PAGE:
By Eileen, RVRB Family Member
It has been my personal experience as well as observing others’ experiences with the same issue–the penchant that Alz/ dementia sufferers have for asking the same question over and over again. This behavior is probably one of the most difficult to deal with. I think, too, that it is so difficult because it seems to start early in the disease, at least in my experience/observations.
Early on in the disease makes it even more difficult. I believe, because there is so much of the “original” person still evident. It is frequently hard to equate this (irritating) behavior with the “normal” person who is our loved one. It seems to be one of the behaviors that causes the family members the most stress.
One day, several years before Joe moved into R.V. I had what I now refer to as an “epiphany” regarding this behavior. A “realization” if you will. It had been a difficult day with him sundowning and being generally irritable. After asking the same questions over and over again I was resorting to just ignoring him to preserve my sanity.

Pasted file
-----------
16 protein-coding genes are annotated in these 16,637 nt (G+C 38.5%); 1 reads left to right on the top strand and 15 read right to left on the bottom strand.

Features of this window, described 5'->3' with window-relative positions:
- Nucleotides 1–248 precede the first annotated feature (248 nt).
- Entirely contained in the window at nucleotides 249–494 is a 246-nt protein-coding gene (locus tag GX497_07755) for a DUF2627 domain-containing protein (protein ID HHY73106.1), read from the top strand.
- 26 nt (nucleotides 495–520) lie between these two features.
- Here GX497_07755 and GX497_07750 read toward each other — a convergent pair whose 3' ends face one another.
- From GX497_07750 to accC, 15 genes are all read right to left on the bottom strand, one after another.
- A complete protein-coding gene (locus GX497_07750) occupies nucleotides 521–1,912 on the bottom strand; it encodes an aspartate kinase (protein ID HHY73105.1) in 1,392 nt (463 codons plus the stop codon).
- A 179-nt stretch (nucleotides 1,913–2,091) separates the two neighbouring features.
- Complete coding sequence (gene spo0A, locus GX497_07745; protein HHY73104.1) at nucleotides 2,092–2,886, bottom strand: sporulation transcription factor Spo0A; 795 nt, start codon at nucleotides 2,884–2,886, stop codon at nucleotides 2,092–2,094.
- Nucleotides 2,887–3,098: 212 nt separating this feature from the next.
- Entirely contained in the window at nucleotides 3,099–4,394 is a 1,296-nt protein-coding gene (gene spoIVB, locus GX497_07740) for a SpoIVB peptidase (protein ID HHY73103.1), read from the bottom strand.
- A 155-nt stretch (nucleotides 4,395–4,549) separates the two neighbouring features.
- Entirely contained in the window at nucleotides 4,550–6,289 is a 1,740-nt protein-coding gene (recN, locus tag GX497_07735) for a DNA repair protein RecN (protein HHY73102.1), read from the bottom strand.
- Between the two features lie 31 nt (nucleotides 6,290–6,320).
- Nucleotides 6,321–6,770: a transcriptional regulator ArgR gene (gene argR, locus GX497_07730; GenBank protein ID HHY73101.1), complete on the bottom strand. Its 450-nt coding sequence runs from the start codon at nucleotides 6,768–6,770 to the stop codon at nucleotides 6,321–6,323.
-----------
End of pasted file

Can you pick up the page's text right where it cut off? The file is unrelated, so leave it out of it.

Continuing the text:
When I actually paid close attention to his questioning, I realized that although he sometimes asked the question a little differently the subject/ theme always remained the same. My big “revelation” was that he genuinely did not know he was asking me the same question over and over. To him, it was an “original” question each and every time.
He was seeking an answer to whatever was on his mind at the moment. Once I realized that to him, this was an original question, I understood that he could not retain the answer. The need to have an answer was real for him.
So, I began treating his repetitive questions as if I had never heard them before. I gave him an answer each and every time he asked. That, in itself, made all the difference for me. I no longer was irritated, frustrated, or stressed at having to give the same answer over and over again. I now understood it was an original question to him simply because he was not able to retain the answer. Once I let go of the irritation/stress I was creating for myself, it became just another way to communicate with him on his level.
For Joe, the repetitive questioning has since stopped as his dementia has deepened, but the lesson he taught me has stayed with me. It helps me better understand at least one small aspect of his disease.